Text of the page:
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Savvy the Pit Bull mix just needed the right person to come through those shelter doors.
Aloof is the last word Sylvia Deranleau would use to describe her rescue dog, Savannah, but that’s one of the descriptors that shelter workers at the Middletown Humane Society in New York State put in her adoption bio two years ago. The senior Pit Bull mix wasn’t exactly dazzling potential adopters with affection, but no one could blame her after what she’d been through.
“She sat at the pound for just under three years,” says Sylvia, who first spotted Savannah — also known as Savvy — on a Facebook page for Susie’s Senior Dogs.
Sylvia wasn’t looking to adopt a dog when she clicked the page’s like button. She only came across the account because she followed Humans of New York and found herself intrigued when Susie’s Senior Dogs was cross-promoted; Brandon Stanton runs the Human website, while his girlfriend, Erin O’Sullivan, is at the helm of Susie’s. As images of greying canine faces filled her Facebook feed, she realized that maybe she did have room in her life for a pooch after all.
“That page came out, and I just thought, oh my God, yeah — a senior dog! That’s the perfect situation for somebody in my position,” she says, noting that she wasn’t always home at the same time every day and didn’t have the time to train a puppy.
Day after day, Susie’s filled Sylvia’s newsfeed with profiles of adoptable seniors from all over the country, but none were nearby — until Savannah came along.
“I didn’t even read the blurb on Savannah. I saw her picture and said, ‘that’s my dog, right there,’” Sylvia remembers.
She still had some reservations about adopting, so before Sylvia moved to take Savannah herself, she pushed the dog’s post through her own social media accounts and asked friends to do the same. It was the first time she’d ever felt compelled to try to get a dog adopted.
“I got a lot of encouragement from friends of mine to go out and meet her — and go get her, really.”
A few days after first seeing Savannah’s face peeking out among the status updates, Sylvia drove 40 minutes to the Middletown Humane Society to meet the dog.
“I walked in and said I was there to meet Savannah, and the woman at the desk said, ‘Who?’” says Sylvia, who repeated herself and asked if there was something wrong with the dog. “She said no, but nobody’s ever come in inquiring about Savannah.”
Sylvia explained how Savannah’s picture had ended up in her Facebook feed, and shelter staff brought Savannah out from the kennels. Perhaps Savannah sensed her time had come, because the aloof, distant dog shelter staff had come to know was suddenly making the kind of connection she never had in the kennels.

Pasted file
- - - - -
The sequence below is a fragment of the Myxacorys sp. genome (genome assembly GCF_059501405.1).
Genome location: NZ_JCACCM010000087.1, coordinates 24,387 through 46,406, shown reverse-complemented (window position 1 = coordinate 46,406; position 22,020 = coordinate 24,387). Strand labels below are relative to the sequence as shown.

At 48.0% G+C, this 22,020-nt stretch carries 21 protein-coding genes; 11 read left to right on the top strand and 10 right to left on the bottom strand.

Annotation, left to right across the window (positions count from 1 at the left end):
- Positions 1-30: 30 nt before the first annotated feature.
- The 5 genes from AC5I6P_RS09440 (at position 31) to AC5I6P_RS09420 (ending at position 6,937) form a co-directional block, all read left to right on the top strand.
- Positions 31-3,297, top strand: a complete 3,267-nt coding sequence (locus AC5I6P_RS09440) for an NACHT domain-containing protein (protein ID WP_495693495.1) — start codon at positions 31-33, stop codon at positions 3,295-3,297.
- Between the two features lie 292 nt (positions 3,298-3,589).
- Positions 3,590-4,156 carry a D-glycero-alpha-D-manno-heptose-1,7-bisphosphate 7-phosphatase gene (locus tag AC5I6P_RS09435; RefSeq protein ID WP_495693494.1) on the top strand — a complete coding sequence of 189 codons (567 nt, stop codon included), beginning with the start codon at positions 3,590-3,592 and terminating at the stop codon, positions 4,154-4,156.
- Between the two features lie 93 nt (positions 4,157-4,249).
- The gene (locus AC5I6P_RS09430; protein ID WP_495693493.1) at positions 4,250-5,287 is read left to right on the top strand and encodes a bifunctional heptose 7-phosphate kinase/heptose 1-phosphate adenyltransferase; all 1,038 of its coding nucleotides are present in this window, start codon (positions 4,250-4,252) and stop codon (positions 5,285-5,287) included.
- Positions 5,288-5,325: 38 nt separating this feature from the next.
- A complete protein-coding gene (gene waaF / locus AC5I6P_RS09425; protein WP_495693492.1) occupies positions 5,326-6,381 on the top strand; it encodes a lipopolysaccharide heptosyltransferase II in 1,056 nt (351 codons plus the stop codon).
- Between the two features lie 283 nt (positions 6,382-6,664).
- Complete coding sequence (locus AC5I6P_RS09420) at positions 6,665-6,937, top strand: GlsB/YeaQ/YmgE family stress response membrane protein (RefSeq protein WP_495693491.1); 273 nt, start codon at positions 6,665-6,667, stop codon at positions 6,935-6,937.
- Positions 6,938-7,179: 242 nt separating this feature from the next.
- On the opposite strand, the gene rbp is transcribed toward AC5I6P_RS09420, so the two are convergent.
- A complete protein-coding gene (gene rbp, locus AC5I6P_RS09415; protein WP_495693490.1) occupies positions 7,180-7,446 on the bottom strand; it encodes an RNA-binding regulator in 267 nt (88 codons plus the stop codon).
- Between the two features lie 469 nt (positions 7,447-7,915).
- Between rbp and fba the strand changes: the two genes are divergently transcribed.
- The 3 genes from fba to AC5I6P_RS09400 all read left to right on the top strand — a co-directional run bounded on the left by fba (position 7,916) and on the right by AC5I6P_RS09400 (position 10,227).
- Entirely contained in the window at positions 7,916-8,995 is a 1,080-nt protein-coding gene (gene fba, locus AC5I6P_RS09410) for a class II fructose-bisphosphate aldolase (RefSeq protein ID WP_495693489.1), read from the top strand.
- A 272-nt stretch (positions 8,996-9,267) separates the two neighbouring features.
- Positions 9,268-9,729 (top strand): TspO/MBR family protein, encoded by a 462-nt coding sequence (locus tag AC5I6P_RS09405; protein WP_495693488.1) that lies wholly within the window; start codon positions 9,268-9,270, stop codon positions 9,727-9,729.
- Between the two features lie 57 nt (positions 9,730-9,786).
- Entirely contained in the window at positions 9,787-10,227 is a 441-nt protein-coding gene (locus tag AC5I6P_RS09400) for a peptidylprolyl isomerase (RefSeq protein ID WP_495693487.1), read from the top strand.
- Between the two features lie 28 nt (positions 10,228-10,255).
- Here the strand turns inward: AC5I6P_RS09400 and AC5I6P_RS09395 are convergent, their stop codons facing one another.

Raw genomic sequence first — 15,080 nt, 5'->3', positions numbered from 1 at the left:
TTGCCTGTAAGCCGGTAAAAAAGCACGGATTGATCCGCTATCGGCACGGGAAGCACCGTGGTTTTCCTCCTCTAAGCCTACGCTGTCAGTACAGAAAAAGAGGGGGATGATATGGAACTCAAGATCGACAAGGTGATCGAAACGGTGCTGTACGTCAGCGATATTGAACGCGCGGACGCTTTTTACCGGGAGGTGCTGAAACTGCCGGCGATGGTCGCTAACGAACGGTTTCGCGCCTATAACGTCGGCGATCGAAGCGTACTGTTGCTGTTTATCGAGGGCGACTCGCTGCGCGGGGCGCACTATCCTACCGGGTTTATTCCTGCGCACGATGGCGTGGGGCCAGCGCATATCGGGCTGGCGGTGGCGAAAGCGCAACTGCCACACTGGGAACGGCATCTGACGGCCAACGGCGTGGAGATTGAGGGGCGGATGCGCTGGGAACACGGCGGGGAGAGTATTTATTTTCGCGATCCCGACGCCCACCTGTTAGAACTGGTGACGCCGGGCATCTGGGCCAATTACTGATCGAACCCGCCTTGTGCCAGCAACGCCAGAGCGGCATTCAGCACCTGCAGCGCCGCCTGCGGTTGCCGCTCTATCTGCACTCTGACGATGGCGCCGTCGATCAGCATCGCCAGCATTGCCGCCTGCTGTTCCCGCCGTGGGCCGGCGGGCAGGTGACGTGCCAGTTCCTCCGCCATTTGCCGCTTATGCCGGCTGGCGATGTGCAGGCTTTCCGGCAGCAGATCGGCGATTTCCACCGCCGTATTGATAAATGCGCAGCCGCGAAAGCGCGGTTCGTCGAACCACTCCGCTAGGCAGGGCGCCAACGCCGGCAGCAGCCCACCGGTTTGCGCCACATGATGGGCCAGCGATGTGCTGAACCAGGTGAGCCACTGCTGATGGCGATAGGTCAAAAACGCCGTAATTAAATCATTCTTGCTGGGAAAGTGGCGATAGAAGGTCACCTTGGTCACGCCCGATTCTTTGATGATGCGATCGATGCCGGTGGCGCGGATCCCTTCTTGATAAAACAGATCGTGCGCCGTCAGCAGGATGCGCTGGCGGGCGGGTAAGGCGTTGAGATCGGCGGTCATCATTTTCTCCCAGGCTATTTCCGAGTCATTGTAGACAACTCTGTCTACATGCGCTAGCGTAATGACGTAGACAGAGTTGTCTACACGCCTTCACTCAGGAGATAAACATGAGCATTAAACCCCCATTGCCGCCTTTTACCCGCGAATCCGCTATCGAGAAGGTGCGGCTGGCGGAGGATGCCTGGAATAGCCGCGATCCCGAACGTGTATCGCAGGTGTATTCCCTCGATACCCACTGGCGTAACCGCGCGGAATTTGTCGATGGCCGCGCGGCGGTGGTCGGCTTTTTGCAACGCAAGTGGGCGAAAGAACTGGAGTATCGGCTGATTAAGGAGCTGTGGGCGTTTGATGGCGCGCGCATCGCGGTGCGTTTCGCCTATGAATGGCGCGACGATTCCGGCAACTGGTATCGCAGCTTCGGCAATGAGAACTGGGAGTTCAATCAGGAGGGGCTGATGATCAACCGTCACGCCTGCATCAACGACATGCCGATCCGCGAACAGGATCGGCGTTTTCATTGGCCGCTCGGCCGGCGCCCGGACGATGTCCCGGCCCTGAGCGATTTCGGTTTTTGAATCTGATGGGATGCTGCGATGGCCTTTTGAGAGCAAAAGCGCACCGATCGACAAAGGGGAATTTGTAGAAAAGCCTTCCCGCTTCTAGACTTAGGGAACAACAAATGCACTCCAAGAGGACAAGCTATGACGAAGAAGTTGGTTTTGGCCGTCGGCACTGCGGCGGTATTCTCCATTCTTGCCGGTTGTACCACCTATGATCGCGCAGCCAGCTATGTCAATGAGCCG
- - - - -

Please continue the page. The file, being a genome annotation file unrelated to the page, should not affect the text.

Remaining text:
“From the second they brought her out, her tail never stopped wagging. She was as friendly as could be,” says Sylvia, who was surprised when a shelter staff member said she could take Savannah right then if she wanted too. Feeling unprepared, Sylvia left Savannah at the shelter and went back to work — but she couldn’t get Savvy out of her mind and returned three hours later to make things official.
“Her ears were perked, she had this big grin, she never cowered or shrank into herself,” Sylvia recalls. “There was no question, she was mine and I was hers.”
Before leaving the shelter, Sylvia learned Savannah had been someone’s dog for 10 years. She was surrendered — with a puppy — when her people were evicted from their home. Despite spending three years in the shelter, Savannah clearly remembered the comforts of home.
“When we were driving away from Middletown, I told her, ‘I’ve got two rules: you’re not allowed on the couch and you’re not sleeping in my bed,’ and both those were broken the first day.”
Happy to be spoiled, the dog who was so reserved and remote in the shelter’s kennels is a friendly Velcro dog at home. Sylvia says Savannah is always under either her feet or her boyfriend’s feet, and that the dog doesn’t quite know what to do if her two people end up in separate rooms. Although Savvy’s shelter profile suggested she wasn’t great with small kids, she instantly became best buds with Sylvia’s niece, who was 9 years old at the time of the adoption.
Today, Savvy is 15 1/2 years old, and Sylvia has still never seen a trace of the aloof attitude Savvy projected during her time at the shelter. She believes Savvy left that part of her personality in the back of the building.
“I got really, really lucky as a first-time dog owner. She’s kind of the queen of this place for the rest of her life, really.”
Heather is a wife, new mom, and former TV journalist in Alberta, Canada. Her beloved Ghost Cat was once her only animal, but the addition of a second cat, Specter, and the dog duo of GhostBuster and Marshmallow make her fur family complete. You can follow Heather on Twitter and Google+.
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